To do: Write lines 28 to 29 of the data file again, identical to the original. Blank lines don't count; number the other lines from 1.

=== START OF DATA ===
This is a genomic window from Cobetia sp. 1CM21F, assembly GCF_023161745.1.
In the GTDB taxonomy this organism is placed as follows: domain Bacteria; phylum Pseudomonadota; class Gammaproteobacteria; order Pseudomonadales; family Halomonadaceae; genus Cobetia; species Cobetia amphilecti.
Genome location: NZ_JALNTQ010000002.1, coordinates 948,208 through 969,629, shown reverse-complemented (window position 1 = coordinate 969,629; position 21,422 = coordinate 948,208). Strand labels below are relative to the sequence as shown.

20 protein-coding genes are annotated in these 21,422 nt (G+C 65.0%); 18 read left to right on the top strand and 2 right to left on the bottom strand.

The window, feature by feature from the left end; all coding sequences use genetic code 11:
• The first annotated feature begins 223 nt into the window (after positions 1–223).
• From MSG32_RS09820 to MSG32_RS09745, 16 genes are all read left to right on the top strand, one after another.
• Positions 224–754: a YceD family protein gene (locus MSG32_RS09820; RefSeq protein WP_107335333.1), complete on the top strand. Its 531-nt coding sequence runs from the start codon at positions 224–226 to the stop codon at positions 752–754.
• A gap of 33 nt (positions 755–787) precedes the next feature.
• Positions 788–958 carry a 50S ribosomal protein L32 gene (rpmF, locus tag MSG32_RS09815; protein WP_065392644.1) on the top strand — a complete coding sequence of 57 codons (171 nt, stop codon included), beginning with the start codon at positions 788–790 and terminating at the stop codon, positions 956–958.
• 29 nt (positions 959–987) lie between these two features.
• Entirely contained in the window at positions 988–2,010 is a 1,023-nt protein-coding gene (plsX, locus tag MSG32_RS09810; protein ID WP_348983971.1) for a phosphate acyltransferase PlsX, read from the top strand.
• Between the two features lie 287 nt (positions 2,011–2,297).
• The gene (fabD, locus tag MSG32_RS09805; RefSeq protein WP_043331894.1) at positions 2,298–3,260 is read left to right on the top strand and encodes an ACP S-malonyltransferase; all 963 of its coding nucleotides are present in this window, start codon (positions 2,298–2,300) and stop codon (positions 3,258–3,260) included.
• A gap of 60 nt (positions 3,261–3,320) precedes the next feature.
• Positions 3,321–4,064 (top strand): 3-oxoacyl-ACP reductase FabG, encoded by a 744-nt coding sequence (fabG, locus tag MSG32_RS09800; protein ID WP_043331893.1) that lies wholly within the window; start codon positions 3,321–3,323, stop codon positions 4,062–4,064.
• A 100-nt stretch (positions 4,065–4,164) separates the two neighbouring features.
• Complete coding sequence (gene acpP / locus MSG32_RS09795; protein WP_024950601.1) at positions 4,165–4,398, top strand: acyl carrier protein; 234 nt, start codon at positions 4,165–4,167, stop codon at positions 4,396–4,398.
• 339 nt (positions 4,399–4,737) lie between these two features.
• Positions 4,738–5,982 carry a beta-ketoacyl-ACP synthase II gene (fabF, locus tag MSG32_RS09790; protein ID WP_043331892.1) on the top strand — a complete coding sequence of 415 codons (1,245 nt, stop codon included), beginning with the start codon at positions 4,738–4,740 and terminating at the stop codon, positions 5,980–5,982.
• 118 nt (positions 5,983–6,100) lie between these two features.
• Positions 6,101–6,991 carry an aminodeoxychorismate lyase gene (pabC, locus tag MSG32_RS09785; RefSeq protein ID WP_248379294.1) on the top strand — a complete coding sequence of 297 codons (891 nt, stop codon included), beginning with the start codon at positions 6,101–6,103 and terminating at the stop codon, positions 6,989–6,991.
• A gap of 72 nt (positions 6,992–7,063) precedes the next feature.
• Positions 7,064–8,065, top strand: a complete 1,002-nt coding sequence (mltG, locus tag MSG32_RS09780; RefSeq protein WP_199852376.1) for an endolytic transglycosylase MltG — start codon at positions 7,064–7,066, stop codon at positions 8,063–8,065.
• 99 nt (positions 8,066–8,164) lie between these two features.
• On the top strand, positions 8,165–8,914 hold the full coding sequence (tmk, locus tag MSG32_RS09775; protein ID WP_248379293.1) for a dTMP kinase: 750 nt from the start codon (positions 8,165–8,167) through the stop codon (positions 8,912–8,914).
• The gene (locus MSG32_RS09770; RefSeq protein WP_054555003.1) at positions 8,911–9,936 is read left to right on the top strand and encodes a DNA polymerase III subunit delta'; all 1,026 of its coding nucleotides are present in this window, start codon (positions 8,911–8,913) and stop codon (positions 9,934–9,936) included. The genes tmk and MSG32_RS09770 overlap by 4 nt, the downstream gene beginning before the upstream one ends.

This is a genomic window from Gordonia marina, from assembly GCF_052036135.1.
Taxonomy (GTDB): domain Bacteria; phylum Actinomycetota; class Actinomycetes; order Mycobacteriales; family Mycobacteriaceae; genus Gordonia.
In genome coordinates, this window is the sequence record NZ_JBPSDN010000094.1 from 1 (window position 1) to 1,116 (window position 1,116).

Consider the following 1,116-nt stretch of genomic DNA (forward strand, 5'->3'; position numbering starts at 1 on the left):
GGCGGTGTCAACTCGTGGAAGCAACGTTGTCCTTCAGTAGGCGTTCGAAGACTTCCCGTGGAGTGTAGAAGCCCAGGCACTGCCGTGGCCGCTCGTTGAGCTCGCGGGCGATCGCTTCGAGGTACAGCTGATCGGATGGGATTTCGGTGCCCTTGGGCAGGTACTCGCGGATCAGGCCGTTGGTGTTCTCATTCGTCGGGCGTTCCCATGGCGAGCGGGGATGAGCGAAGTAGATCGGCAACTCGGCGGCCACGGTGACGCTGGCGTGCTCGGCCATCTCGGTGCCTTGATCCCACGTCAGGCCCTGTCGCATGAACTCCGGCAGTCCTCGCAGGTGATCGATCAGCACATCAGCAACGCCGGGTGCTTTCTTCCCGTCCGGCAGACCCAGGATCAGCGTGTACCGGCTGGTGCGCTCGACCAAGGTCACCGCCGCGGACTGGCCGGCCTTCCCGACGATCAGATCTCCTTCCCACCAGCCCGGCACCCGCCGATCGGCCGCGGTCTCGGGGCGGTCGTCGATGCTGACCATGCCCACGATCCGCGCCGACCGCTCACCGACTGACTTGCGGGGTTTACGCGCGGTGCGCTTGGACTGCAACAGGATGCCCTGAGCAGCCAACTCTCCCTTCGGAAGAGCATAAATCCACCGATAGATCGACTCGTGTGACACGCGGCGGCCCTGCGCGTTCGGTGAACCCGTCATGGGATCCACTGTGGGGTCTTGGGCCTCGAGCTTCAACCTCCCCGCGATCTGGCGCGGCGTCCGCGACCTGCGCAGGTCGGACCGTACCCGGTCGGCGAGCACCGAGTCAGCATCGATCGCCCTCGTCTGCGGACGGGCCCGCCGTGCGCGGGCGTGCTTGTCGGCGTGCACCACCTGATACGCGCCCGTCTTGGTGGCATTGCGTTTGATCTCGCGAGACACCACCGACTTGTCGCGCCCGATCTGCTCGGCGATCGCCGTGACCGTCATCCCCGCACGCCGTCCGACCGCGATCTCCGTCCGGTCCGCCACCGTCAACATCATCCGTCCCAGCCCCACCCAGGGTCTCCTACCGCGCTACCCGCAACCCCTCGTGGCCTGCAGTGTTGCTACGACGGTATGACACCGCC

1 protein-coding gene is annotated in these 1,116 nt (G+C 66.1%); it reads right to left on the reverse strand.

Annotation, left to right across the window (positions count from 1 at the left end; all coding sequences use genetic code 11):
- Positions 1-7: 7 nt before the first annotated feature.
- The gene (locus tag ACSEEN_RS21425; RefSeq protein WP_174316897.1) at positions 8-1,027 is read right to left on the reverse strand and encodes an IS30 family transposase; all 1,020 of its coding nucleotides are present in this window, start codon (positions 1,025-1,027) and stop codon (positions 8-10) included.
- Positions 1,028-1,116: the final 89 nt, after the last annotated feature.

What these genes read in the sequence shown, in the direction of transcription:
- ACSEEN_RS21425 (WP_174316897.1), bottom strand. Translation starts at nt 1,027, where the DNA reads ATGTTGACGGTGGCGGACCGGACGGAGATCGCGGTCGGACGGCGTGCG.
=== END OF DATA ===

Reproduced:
This is a genomic window from Gordonia marina, from assembly GCF_052036135.1.
Taxonomy (GTDB): domain Bacteria; phylum Actinomycetota; class Actinomycetes; order Mycobacteriales; family Mycobacteriaceae; genus Gordonia.